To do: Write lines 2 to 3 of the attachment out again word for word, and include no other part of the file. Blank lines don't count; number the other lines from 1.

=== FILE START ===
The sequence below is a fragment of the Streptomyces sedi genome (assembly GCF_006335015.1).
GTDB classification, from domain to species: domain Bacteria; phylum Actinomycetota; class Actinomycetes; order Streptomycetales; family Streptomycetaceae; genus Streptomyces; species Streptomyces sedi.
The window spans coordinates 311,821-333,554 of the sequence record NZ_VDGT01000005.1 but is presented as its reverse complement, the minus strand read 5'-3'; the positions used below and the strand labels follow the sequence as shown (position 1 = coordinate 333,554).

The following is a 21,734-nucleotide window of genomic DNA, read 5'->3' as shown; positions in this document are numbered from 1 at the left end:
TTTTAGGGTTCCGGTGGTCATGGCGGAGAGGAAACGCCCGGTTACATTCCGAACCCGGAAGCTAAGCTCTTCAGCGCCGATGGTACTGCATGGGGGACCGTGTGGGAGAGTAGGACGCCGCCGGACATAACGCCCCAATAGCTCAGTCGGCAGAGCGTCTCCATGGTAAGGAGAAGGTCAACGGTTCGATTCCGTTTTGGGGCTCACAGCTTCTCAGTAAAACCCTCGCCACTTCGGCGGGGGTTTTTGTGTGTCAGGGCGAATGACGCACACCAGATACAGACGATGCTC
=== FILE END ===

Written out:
GTDB classification, from domain to species: domain Bacteria; phylum Actinomycetota; class Actinomycetes; order Streptomycetales; family Streptomycetaceae; genus Streptomyces; species Streptomyces sedi.
The window spans coordinates 311,821-333,554 of the sequence record NZ_VDGT01000005.1 but is presented as its reverse complement, the minus strand read 5'-3'; the positions used below and the strand labels follow the sequence as shown (position 1 = coordinate 333,554).